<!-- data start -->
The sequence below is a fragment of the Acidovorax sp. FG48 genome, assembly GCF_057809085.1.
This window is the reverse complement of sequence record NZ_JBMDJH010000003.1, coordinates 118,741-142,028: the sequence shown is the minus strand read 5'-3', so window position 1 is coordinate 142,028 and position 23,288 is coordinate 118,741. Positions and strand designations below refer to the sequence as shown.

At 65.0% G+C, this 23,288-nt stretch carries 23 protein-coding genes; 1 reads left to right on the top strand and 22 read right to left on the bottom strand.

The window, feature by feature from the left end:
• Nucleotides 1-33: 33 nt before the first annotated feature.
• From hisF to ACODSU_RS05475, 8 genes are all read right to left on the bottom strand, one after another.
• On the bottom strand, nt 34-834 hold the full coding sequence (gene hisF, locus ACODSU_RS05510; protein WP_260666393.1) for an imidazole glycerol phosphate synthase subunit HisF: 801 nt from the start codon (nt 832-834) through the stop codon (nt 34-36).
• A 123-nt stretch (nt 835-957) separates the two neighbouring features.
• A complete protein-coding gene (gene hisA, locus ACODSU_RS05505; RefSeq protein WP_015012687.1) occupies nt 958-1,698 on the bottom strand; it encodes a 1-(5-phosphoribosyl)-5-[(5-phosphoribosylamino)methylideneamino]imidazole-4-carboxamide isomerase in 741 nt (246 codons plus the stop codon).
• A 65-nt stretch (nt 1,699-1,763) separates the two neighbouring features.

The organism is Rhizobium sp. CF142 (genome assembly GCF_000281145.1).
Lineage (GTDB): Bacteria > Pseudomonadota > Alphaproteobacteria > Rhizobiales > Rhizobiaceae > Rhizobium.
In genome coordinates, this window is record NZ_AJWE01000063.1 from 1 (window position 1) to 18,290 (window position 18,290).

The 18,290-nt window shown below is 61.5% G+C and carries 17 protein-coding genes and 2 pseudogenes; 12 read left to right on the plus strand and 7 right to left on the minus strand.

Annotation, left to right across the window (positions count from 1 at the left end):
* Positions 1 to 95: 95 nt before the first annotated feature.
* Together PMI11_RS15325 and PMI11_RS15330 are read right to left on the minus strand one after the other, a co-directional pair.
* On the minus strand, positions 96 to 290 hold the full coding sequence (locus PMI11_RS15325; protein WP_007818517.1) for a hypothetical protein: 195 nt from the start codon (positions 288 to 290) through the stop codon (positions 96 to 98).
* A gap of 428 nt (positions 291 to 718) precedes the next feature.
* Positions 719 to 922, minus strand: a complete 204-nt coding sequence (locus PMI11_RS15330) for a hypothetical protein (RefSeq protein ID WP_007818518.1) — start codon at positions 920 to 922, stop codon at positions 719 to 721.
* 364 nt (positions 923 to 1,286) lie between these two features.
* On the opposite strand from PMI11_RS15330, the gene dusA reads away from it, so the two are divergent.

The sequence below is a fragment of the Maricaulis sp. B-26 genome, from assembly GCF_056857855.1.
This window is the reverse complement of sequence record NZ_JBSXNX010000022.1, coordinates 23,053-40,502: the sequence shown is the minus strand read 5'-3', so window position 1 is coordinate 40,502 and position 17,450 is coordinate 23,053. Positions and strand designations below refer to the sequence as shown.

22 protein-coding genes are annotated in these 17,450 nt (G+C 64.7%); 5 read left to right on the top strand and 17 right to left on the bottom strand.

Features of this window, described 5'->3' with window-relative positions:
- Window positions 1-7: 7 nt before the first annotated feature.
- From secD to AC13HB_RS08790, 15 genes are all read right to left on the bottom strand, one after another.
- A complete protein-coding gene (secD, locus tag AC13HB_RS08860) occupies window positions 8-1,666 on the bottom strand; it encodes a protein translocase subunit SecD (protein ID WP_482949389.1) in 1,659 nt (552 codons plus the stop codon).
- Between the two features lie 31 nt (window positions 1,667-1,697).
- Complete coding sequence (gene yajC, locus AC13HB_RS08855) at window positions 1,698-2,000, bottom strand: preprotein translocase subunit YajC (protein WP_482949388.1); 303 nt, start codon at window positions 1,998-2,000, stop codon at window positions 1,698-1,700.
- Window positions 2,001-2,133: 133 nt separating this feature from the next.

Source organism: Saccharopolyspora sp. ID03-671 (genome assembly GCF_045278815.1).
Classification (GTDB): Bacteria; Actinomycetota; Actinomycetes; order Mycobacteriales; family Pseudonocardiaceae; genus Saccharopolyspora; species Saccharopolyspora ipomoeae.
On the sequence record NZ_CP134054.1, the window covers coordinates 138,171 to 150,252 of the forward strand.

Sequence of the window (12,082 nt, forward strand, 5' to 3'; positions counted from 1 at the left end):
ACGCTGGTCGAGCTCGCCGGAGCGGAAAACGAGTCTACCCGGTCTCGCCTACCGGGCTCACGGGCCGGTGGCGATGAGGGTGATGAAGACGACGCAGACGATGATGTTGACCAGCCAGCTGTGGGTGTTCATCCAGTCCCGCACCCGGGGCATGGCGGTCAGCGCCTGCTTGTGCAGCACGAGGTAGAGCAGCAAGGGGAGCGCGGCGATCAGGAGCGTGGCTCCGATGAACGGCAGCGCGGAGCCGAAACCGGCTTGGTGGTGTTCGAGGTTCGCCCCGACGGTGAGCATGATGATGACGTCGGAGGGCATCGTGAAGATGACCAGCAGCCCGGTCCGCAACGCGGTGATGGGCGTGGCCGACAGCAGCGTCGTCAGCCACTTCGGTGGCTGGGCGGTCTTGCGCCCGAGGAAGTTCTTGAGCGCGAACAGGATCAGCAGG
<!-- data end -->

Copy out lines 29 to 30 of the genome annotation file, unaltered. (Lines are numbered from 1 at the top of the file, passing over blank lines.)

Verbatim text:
- A complete protein-coding gene (secD, locus tag AC13HB_RS08860) occupies window positions 8-1,666 on the bottom strand; it encodes a protein translocase subunit SecD (protein ID WP_482949389.1) in 1,659 nt (552 codons plus the stop codon).
- Between the two features lie 31 nt (window positions 1,667-1,697).